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Bradley Wiggins: what fascinates me about Lance Armstrong (book extract)

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“I don’t think it was part of some Machiavellian plot to ruin my career,” writes Sir Bradley Wiggins of when he first met Lance Armstrong. In this extract if his new book ‘Icons’, ahead of its launch at the Rouleur Classic on Thursday, Wiggins discuses the man he describes as “a 21st-century cultural and social phenomenon”

Photographs: Offside - L'Equipe/Presse Sports/Farabolafoto
Lance Armstrong, Bradley Wiggins, Tour de France 2009

Look away now if you’re easily offended.

 

I’ll never forget the first time I ‘met’ Lance Armstrong. It was during a bike race (oddly enough), and he came up and rode alongside me. He said, ‘How you doin’ there, Wiggo?’ or words to that effect, and smiled at me.

 

I felt ten feet tall because . . . well, because he was Lance Armstrong. Am I allowed to say that, or does it make me some sort of cycling heretic?

 

During the 2009 Tour, when I was effectively starting my road career in earnest, he was very encouraging. He was losing the physical and psychological war with Contador, and the consequence was that he was scratching about for a podium place with the likes of me.

 

Read: Sir Bradley Wiggins on his team – it’s a positive, lasting legacy to my career

 

It was a bike race like any other, however, and I didn’t have the impression he was trying to shaft me or psyche me out. If anything he probably had me believing I was better than I actually was, but I don’t think it was part of some Machiavellian plot to ruin my career and my self-esteem. Maybe I’m deluded, though, and maybe it wasa Machiavellian plot after all. Maybe I was just too dumb to notice . . .

Armstrong jerseys from Bradley Wiggins’ collection

Lance’s story has been told ad infinitum, but for me one of the most interesting aspects is his transformation from Classics rider to post-cancer Grand Tour rider. It’s interesting because, as a young cyclist, you tend to fall into certain ways of riding and of thinking. Sometimes they’re suited to your physical attributes, and sometimes they just aren’t.

 

Transforming yourself into something else altogether can be difficult but not, by definition, impossible. People who don’t understand cycling would like to pretend that it’s impossible, but it’s just a question of power to weight.

 

Prior to winning the 1968 Giro, Merckx was considered a Classics rider. He reinvented himself, and so did Beppe Saronni. He was a track rider who went on to win the Giro twice, while Ercole Baldini, Evgeni Berzin and Hugo Koblet (below)were time triallists/pursuiters. They all evolved into Grand Tour winners, and so did I.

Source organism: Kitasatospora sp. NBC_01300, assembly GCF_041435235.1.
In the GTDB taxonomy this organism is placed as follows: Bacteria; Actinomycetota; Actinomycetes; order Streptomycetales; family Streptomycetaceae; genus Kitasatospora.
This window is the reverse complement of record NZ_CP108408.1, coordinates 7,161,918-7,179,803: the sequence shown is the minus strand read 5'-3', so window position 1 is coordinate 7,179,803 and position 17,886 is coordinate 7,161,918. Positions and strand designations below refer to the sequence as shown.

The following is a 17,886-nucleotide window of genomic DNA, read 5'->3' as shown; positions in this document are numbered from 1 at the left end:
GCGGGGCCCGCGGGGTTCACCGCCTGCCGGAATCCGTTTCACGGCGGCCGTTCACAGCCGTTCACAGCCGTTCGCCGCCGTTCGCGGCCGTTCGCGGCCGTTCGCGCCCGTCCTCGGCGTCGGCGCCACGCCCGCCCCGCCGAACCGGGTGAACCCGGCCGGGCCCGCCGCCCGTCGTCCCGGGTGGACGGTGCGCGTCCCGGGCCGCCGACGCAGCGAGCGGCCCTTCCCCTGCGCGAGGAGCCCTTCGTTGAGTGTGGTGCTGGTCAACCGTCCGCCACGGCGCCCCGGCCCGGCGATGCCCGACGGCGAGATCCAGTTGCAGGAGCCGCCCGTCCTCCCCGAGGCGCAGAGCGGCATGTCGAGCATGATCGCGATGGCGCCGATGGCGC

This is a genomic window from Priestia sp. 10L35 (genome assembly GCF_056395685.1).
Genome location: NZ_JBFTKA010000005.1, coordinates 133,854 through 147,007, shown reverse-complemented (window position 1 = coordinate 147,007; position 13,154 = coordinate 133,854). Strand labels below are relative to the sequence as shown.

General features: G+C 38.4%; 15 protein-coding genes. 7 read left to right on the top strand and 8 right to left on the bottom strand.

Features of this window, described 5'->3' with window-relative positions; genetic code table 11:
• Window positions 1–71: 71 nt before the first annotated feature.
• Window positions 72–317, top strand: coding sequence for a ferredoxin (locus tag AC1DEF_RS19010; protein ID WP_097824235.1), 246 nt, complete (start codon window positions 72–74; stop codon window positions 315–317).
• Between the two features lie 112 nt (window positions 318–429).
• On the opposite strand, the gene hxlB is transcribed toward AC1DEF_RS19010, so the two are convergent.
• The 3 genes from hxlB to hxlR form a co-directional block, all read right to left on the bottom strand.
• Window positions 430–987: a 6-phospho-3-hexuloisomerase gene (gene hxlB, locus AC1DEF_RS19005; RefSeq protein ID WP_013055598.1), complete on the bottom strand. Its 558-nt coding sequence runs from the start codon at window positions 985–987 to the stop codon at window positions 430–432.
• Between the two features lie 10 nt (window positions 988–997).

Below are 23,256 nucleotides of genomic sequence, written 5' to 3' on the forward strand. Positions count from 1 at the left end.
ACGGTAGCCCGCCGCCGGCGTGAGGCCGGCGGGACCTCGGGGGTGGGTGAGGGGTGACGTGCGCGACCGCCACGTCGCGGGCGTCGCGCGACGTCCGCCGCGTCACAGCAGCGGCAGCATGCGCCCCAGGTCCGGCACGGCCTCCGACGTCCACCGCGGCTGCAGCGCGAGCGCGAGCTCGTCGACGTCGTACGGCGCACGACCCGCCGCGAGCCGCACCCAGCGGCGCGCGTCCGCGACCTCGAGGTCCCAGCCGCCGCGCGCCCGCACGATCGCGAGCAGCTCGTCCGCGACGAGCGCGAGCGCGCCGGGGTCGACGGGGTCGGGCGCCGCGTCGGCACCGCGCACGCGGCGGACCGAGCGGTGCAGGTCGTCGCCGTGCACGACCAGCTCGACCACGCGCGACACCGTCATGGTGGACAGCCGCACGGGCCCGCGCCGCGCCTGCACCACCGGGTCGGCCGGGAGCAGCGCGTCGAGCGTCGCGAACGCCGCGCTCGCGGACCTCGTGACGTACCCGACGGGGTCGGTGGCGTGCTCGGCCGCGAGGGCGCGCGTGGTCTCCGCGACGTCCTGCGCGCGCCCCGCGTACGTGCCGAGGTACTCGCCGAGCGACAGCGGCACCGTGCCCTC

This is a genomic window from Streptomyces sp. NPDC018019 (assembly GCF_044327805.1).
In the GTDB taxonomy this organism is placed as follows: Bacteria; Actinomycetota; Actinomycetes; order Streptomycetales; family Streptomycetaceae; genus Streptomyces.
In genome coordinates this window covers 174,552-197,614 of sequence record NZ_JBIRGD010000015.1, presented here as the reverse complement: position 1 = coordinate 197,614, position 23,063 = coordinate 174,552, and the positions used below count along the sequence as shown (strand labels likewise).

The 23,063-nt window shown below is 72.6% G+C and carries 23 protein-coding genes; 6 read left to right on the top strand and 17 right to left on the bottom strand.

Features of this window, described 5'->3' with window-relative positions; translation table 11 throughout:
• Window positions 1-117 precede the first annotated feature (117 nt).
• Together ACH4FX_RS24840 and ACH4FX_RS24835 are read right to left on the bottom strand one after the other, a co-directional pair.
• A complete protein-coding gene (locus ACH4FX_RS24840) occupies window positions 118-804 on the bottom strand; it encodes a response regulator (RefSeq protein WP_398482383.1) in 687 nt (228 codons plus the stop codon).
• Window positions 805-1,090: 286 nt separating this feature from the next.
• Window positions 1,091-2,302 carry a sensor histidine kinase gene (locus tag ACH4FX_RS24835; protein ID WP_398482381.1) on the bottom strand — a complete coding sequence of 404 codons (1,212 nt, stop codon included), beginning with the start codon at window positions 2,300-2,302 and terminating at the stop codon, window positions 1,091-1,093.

Koblet, Tour de France 1951

Obviously, Lance was stripped of his Tours, and everyone has an opinion on that. What’s fascinating to me is that seven Tours de France equals about 160 days of it not going wrong, in addition to all the weeks and months preceding the race.

 

During the race you can get caught behind a crash, have a really bad day, have a mechanical failure when it’s on, get blown out the back when a gap opens, make a tactical error, anything. Then you’ve your opponents to deal with, in Lance’s case Ullrich, Pantani, Zülle, Heras, Basso and Beloki.

 

Whether you like cycling or not, Lance is fascinating as a 21st-century cultural and social phenomenon. There are any number of books analysing his career, the corporate interests behind it and the context in which it took place. It’s unbelievable in the most literal sense, but it’s also interesting as regards the way cycling defines itself as a sport.

 

Read: Lance Armstrong – The History Man

 

Legend has it that Henri Desgrange, the ‘Father of the Tour’, envisaged a ‘perfect winner’. He was of the idea that the ideal Tour de France would have one finisher, a type of super-athlete who would not only defeat his opponents, but also whatever nature might throw at him.

 

It was an extreme version of cycling, and a very French one. It also explains why Tour de France winners tended to be masochistic, obsessive and, on occasion, borderline sociopathic.

Constante Girardengo, Giro 1921

The Italians – and by extension the Giro – always preferred shorter, faster races. For them cycling was about stealth as well as strength, intelligence as well as speed. Tactics and cunning were important, because they viewed sport as an extension of ‘normal’ life. Cycling was hard, but then so was life in a poor country like theirs.